Opinion
This picture of a school lunch tray was uploaded to the Facebook group photostream of "Nutrition Nannies," a group organized by Republican Rep. Steve King urging users to submit photos of their childrens This picture of a school lunch tray was uploaded to the Facebook group photostream of "Nutrition Nannies," a group organized by Republican Rep. Steve King urging users to submit photos of their childrens' lunch trays. From the group's website: "USDA's new school lunch guidelines are leaving our children hungry. "Tag" Nutrition Nannies in your pictures of your children's school lunch trays. Use this page as a forum to learn about and express your frustration about the new guidelines."  

Kids are rejecting school lunch mandates, adults should too

Photo of Karen Schroeder
Karen Schroeder
President, Advocates for Academic Freedom
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      Karen Schroeder

      Karen Schroeder is the President of Advocates for Academic Freedom, a member of the Wisconsin Educational Communications Board, an experienced public school teacher with an MA, and an educational consultant. She provides informational seminars to promote citizen involvement at local and state levels of the educational system. Ms. Schroeder provides testimony before legislative bodies regarding educational issues. She is frequently interviewed by radio personalities including Wisconsin’s Vicki McKenna.

During the 1950s, school lunches were prepared on site. Children enjoyed the smell of baking bread and roasted meats which wetted their appetites. Jell-O filled with fruit, hot dishes containing corn, green beans, and carrots, topped with tatter tots, sweet potatoes and ham smothered in raisin sauce, big chunks of chicken with gravy over mashed potatoes; creamed tuna on shoe string potatoes were among the favorite menus. All meals were served with vegetables and fruit. The menus were so popular many recipes were reprinted in local newspapers.

School boards across the United States are currently working on budgets and analyzing their expenditures. The cost of school lunches plays an important role in balancing them. The Rice Lake, Wisconsin, school district is a microcosm of districts across America. Their students are tossing the cauliflower and broccoli and turning their noses up at the offer of endless fruit and vegetables. The federal program requires schools to provide less protein, and all recipes used by the district must be approved by the federal government.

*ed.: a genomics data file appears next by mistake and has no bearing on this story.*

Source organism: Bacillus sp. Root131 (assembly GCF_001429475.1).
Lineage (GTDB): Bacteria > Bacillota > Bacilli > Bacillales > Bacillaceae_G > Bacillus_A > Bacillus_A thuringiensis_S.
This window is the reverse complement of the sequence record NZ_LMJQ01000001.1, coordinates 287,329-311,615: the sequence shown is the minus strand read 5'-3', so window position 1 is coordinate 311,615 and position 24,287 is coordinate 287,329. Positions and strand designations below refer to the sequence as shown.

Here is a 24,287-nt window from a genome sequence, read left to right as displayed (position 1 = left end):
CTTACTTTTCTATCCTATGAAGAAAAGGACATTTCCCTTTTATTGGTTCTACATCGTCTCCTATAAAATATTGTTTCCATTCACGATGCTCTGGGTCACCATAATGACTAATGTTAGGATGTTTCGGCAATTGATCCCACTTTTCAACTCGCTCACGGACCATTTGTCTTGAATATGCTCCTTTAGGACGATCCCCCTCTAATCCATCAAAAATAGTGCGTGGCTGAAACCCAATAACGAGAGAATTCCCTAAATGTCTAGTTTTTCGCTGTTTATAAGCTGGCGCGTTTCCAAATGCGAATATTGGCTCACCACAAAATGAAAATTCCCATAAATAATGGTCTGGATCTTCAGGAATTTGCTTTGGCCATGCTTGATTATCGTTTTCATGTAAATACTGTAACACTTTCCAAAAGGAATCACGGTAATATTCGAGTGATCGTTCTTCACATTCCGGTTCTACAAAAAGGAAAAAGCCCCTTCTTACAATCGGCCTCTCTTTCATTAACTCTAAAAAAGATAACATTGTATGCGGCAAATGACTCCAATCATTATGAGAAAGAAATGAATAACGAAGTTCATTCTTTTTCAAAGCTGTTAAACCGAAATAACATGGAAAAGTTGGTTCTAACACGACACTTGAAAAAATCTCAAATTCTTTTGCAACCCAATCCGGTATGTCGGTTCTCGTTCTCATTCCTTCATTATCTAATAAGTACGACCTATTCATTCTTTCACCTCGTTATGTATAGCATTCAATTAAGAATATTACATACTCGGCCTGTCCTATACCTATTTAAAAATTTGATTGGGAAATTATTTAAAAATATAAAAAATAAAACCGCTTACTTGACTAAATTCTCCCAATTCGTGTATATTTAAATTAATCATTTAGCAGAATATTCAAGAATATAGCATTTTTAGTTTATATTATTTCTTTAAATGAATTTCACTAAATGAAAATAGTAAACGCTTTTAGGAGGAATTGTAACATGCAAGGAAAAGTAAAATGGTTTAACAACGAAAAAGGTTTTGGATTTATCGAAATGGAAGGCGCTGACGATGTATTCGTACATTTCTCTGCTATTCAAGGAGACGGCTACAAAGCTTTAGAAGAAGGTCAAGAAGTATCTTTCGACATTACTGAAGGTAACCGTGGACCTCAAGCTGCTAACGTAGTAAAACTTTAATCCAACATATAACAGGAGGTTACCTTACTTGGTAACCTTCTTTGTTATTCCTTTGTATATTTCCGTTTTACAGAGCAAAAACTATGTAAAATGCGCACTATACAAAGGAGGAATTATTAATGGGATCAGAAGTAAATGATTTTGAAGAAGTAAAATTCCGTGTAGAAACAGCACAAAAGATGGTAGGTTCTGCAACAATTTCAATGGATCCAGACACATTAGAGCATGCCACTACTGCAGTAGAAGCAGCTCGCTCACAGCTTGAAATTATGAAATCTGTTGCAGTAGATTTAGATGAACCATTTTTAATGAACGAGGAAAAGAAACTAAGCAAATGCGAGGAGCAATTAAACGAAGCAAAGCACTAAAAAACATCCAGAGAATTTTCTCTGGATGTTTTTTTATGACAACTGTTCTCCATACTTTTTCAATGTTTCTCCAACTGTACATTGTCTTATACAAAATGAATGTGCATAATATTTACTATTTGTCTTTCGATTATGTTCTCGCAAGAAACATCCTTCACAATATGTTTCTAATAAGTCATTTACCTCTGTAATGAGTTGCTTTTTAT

Corn, one of the few vegetables enjoyed by most children, was discouraged by the federal government because it is too high in carbohydrates. Some cooks wonder whether the real reason is that the federal government wants the corn to be used to dilute gasoline rather than feed our children.

Parents are complaining that their children are starving by the end of the school day. This is a typical consequence when the federal government takes control of anything. An inordinate amount of money is spent, but the goal is not met.

Of course, the real reason kids are hungry is that they aren’t as keen on their new federally-regulated diets as the First Lady, and one-size-fits-all regulations are unsuited for meeting their needs. American children ages five to eighteen are rejecting the new school lunch program, even as adults quake in fear of being punished with the loss of federal dollars.

The Rice Lake school district serves 2,320 students from kindergarten through grade twelve. The school board is hesitant to walk away from the $350,000 to $400,000 federal dollars they would lose if the district contracts with a private group to provide more child-friendly lunches. When the federal government enforces a policy through the selective disbursement of tax dollars, coercion is the result.

What has happened to the American adult? Why would we subjugate ourselves in this way? This level of government control angered the Founders so much that they left their homes, families, and country to travel to an unknown land to make their own decisions.

With confidence worthy of them, our school board members should do what is right for the children and tell the federal government to stay out of their food-service programs. They should tell the federal government to respect the fact that Americans care about the good health of our children and can manage without their help.